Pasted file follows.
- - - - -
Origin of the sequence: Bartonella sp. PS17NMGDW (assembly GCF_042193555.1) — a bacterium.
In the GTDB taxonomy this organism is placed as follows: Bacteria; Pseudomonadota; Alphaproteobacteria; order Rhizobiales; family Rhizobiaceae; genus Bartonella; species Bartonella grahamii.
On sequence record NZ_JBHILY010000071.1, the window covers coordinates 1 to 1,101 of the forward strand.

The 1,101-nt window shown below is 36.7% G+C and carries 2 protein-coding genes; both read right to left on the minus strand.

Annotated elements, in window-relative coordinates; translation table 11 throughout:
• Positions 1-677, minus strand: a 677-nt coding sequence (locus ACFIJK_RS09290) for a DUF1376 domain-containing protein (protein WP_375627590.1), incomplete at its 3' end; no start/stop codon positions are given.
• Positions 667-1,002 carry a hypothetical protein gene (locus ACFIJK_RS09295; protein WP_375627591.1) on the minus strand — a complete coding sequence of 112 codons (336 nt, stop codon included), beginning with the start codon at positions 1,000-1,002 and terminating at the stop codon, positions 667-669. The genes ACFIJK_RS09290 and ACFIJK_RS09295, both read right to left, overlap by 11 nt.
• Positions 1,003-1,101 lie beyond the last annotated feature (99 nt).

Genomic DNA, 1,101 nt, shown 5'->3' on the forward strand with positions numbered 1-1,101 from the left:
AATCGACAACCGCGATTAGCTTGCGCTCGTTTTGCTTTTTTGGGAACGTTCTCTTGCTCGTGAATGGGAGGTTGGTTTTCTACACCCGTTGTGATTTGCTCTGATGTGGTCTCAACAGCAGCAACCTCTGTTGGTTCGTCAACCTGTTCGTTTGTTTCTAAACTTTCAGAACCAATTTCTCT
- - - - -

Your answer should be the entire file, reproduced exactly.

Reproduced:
Origin of the sequence: Bartonella sp. PS17NMGDW (assembly GCF_042193555.1) — a bacterium.
In the GTDB taxonomy this organism is placed as follows: Bacteria; Pseudomonadota; Alphaproteobacteria; order Rhizobiales; family Rhizobiaceae; genus Bartonella; species Bartonella grahamii.
On sequence record NZ_JBHILY010000071.1, the window covers coordinates 1 to 1,101 of the forward strand.

The 1,101-nt window shown below is 36.7% G+C and carries 2 protein-coding genes; both read right to left on the minus strand.

Annotated elements, in window-relative coordinates; translation table 11 throughout:
• Positions 1-677, minus strand: a 677-nt coding sequence (locus ACFIJK_RS09290) for a DUF1376 domain-containing protein (protein WP_375627590.1), incomplete at its 3' end; no start/stop codon positions are given.
• Positions 667-1,002 carry a hypothetical protein gene (locus ACFIJK_RS09295; protein WP_375627591.1) on the minus strand — a complete coding sequence of 112 codons (336 nt, stop codon included), beginning with the start codon at positions 1,000-1,002 and terminating at the stop codon, positions 667-669. The genes ACFIJK_RS09290 and ACFIJK_RS09295, both read right to left, overlap by 11 nt.
• Positions 1,003-1,101 lie beyond the last annotated feature (99 nt).

Genomic DNA, 1,101 nt, shown 5'->3' on the forward strand with positions numbered 1-1,101 from the left:
AATCGACAACCGCGATTAGCTTGCGCTCGTTTTGCTTTTTTGGGAACGTTCTCTTGCTCGTGAATGGGAGGTTGGTTTTCTACACCCGTTGTGATTTGCTCTGATGTGGTCTCAACAGCAGCAACCTCTGTTGGTTCGTCAACCTGTTCGTTTGTTTCTAAACTTTCAGAACCAATTTCTCT